David Bourget (Western Ontario)
David Chalmers (ANU, NYU)
Rafael De Clercq
Jack Alan Reynolds
Learn more about PhilPapers
Medicine Studies 3 (3):171-183 (2012)
The purpose of this article is to argue for a position holding that epigenetic responsibility primarily should be a political and not an individual responsibility. Epigenetic is a rapidly growing research field studying regulations of gene expression that do not change the DNA sequence. Knowledge about these mechanisms is still uncertain in many respects, but main presumptions are that they are triggered by environmental factors and life style and, to a certain extent, heritable to subsequent generations, thereby reminding of aspects of Lamarckism. Epigenetic research advances give rise to intriguing challenges for responsibility relations between the society and the individual. Responsibility is commonly understood in a backwards-looking manner, identifying causally responsible actors to blame for a bad outcome. If only a backwards-looking responsibility model is applied, epigenetics might give rise to arduous responsibility ascriptions to individuals for their health and the health of their future descendants. This would put heavy responsibility burdens on actors constrained by unequal social and economic structures. In contrast, a forward-looking responsibility notion takes account of structural conditions and pay attention to who is best placed to do something about conditions contributing to bad outcomes. A forward-looking responsibility notion would partly free disadvantaged individuals from responsibility, and identify actors with power and capacity to do something about structural factors constraining genuine choice
|Keywords||Epigenetics Responsibility State Individual Health|
|Categories||categorize this paper)|
Setup an account with your affiliations in order to access resources via your University's proxy server
Configure custom proxy (use this if your affiliation does not provide a proxy)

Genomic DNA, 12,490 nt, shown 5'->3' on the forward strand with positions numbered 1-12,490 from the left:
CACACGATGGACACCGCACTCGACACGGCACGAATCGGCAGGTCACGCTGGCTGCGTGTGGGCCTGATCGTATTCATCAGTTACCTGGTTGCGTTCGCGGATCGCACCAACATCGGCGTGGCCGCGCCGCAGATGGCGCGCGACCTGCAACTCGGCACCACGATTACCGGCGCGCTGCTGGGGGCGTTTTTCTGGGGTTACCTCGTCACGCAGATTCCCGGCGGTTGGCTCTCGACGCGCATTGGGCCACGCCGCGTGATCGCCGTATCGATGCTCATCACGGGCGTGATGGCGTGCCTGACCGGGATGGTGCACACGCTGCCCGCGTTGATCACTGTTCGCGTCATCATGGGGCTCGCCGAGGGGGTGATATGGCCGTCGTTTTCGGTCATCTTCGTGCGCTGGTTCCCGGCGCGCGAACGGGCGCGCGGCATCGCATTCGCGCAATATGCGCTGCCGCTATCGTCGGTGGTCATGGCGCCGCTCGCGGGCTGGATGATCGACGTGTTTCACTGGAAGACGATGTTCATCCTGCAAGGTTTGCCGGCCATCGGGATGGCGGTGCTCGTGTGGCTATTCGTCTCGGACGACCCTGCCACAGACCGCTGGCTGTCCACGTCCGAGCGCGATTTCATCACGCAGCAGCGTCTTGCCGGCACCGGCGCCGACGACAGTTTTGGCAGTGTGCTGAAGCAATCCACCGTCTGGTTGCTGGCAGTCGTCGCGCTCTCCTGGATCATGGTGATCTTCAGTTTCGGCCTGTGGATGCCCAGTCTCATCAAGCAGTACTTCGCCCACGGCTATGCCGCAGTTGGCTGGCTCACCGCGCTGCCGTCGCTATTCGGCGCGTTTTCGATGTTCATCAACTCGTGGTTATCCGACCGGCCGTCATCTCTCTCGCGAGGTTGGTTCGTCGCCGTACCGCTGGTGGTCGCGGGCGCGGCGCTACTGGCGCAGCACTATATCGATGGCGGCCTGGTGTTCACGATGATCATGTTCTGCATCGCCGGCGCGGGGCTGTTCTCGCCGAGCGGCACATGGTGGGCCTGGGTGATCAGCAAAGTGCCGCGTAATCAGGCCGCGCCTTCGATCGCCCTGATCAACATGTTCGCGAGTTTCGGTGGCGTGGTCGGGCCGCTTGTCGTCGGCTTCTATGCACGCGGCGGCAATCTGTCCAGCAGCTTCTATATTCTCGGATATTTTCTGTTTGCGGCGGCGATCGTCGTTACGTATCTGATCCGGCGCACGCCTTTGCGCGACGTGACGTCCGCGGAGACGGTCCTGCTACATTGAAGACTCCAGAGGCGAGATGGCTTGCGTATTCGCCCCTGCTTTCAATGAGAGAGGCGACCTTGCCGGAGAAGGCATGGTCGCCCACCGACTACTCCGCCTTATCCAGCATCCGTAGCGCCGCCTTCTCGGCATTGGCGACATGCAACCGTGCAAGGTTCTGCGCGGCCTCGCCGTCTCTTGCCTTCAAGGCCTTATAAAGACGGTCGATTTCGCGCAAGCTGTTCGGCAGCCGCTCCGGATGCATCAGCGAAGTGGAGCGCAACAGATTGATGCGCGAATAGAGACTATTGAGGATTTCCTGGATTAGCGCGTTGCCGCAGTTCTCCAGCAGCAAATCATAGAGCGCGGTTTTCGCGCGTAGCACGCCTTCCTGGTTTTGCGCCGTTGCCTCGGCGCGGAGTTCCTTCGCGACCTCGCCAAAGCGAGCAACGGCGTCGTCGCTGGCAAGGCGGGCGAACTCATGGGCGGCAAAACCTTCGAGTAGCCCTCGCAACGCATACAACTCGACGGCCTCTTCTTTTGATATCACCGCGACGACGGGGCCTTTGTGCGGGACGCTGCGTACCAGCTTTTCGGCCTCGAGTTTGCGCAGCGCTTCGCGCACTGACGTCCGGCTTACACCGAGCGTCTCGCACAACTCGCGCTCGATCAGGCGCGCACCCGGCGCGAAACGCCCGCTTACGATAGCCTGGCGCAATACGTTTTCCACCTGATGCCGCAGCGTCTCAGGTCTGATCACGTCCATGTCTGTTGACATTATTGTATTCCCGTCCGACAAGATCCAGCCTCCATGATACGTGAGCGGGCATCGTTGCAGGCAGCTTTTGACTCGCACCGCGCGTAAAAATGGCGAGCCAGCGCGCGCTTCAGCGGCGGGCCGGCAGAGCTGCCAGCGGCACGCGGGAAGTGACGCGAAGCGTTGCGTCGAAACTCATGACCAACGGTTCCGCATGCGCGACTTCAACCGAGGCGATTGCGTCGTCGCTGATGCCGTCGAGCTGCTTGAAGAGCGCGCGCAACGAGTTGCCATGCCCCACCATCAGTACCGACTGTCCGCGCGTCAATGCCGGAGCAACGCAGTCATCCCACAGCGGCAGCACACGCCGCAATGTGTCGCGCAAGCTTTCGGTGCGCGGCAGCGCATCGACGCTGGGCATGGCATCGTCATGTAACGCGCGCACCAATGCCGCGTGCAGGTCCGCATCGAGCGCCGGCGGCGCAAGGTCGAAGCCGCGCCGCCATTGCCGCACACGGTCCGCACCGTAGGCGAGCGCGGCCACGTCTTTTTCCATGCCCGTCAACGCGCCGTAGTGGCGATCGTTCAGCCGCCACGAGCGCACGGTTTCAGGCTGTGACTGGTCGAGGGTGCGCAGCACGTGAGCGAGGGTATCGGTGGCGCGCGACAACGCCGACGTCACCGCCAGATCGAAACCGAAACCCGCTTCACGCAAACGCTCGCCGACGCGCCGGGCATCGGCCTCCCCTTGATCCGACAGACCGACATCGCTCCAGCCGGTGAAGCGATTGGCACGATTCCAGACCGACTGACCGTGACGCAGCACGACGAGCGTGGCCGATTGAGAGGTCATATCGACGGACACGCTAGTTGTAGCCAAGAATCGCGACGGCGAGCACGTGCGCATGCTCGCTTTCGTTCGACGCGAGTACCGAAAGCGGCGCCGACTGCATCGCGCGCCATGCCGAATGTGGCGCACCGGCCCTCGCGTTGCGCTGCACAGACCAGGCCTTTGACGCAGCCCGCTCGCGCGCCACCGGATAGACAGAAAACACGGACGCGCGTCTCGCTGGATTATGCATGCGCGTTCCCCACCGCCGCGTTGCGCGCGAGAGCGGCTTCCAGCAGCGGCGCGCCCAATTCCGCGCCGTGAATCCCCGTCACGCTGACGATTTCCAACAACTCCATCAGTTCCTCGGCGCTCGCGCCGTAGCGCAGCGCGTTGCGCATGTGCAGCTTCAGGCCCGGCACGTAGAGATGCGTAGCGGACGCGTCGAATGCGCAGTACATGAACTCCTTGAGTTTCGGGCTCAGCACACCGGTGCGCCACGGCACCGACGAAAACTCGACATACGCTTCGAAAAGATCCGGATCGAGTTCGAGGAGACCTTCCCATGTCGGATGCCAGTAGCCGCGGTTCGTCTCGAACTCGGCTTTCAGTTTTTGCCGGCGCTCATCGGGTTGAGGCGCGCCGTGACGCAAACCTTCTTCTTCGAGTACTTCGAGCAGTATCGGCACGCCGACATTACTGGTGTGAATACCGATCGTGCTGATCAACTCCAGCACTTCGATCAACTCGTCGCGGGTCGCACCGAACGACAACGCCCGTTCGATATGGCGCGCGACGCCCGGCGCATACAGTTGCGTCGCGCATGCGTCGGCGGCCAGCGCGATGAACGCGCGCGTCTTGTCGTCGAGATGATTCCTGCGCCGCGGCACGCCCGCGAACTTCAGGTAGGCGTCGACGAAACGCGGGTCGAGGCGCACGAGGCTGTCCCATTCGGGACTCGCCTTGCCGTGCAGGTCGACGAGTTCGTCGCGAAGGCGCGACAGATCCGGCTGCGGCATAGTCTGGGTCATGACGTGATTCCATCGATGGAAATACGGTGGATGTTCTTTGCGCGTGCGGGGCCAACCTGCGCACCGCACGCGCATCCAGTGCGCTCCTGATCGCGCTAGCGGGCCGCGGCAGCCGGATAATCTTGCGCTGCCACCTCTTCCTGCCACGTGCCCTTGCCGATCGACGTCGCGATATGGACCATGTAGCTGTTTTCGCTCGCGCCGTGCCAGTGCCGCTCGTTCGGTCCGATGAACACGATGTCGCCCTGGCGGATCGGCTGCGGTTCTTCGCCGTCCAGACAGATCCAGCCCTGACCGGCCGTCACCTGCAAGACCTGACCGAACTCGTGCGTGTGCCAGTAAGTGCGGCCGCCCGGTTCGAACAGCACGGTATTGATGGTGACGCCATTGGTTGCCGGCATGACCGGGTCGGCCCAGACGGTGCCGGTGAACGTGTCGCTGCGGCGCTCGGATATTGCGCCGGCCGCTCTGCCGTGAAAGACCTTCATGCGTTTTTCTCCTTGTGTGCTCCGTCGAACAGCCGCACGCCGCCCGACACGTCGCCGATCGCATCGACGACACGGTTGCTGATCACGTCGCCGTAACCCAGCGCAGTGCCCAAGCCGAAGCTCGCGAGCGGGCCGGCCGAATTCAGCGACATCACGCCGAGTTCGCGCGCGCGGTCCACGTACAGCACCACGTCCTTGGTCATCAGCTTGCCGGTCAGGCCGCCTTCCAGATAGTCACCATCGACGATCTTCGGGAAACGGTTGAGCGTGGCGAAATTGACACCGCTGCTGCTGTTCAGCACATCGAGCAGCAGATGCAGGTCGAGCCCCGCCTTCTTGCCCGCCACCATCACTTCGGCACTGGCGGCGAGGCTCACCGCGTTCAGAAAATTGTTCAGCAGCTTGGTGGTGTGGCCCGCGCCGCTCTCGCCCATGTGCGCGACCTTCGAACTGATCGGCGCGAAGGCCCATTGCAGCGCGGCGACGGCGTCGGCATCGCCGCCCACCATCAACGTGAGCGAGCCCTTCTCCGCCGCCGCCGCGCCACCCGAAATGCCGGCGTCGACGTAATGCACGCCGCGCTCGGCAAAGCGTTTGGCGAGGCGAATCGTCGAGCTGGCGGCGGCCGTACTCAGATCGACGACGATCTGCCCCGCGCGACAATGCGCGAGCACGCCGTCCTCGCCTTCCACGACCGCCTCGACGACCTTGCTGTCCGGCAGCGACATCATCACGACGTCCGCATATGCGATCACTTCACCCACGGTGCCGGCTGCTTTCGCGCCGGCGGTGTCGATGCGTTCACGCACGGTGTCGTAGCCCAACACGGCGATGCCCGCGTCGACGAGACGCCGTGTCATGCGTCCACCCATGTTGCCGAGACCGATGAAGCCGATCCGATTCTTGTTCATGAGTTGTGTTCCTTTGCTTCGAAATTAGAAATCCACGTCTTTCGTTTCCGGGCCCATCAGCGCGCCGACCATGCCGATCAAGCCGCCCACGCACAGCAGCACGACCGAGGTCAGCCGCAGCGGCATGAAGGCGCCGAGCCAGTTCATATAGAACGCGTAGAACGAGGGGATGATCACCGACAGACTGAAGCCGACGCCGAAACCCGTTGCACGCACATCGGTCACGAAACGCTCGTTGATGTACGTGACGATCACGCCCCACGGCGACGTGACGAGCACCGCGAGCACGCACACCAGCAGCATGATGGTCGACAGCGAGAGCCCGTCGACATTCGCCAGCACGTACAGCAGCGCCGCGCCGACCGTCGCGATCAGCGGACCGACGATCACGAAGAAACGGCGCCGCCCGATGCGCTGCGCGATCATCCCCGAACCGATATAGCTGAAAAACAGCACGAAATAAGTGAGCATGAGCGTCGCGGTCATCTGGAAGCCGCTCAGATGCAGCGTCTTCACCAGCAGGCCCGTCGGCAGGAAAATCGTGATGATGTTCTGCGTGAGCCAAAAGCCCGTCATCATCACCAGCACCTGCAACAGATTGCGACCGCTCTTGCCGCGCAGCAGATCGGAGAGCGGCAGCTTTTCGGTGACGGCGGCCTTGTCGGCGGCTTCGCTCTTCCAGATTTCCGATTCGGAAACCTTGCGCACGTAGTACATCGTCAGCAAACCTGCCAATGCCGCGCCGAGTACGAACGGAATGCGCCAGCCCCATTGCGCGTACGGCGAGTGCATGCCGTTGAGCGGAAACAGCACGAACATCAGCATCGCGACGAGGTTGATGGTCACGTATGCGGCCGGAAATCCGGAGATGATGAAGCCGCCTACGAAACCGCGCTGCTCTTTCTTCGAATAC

|Through your library|
References found in this work BETA
No references found.
Citations of this work BETA
No citations found.
Similar books and articles
R. S. Downie (1982). Collective Responsibility in Health Care. Journal of Medicine and Philosophy 7 (1):43-56.
Charles Dupras, Vardit Ravitsky & Bryn Williams‐Jones (2014). Epigenetics and the Environment in Bioethics. Bioethics 28 (7):327-334.
Ignaas Devisch (2012). Co-Responsibility: A New Horizon for Today's Health Care? [REVIEW] Health Care Analysis 20 (2):139-151.
Gunnar Björnsson (2011). Joint Responsibility Without Individual Control: Applying the Explanation Hypothesis. In Jeroen van den Hoven, Ibo van de Poel & Nicole Vincent (eds.), Compatibilist Responsibility: beyond free will and determinism. Springer.
Tracy Lynn Isaacs (2011). Moral Responsibility in Collective Contexts. Oxford University Press.
Jessica Nihlén Fahlquist (2009). Moral Responsibility for Environmental Problems—Individual or Institutional? Journal of Agricultural and Environmental Ethics 22 (2):109-124.
Markus Beckmann & Ingo Pies, Ordo-Responsibility - Conceptual Reflections Towards a Semantic Innovation.
Michael Davis (2012). “Ain't No One Here But Us Social Forces”: Constructing the Professional Responsibility of Engineers. [REVIEW] Science and Engineering Ethics 18 (1):13-34.
Jessica Christie Ludescher (2011). Sustainable Development and the Destruction of the Amazon. Environmental Ethics 33 (2):197-218.
Lisa H. Newton (1982). Collective Responsibility in Health Care. Journal of Medicine and Philosophy 7 (1):11-22.
Melany Banks (2013). Individual Responsibility for Climate Change. Southern Journal of Philosophy 51 (1):42-66.
Serena Parekh (2011). Getting to the Root of Gender Inequality: Structural Injustice and Political Responsibility. Hypatia 26 (4):672-689.
Bindu Madhok (2002). The Price of Frankfurt's Compatibilism. Journal of Philosophical Research 27:577-584.
Stephen Wilmot (2000). Corporate Moral Responsibility in Health Care. Medicine, Health Care and Philosophy 3 (2):139-146.
Jeffrey J. Bailey (1997). Individual Scapetribing and Responsibility Ascriptions. Journal of Business Ethics 16 (1):47-53.
Added to index2011-12-31
Total downloads17 ( #98,934 of 1,102,762 )
Recent downloads (6 months)6 ( #46,777 of 1,102,762 )
How can I increase my downloads?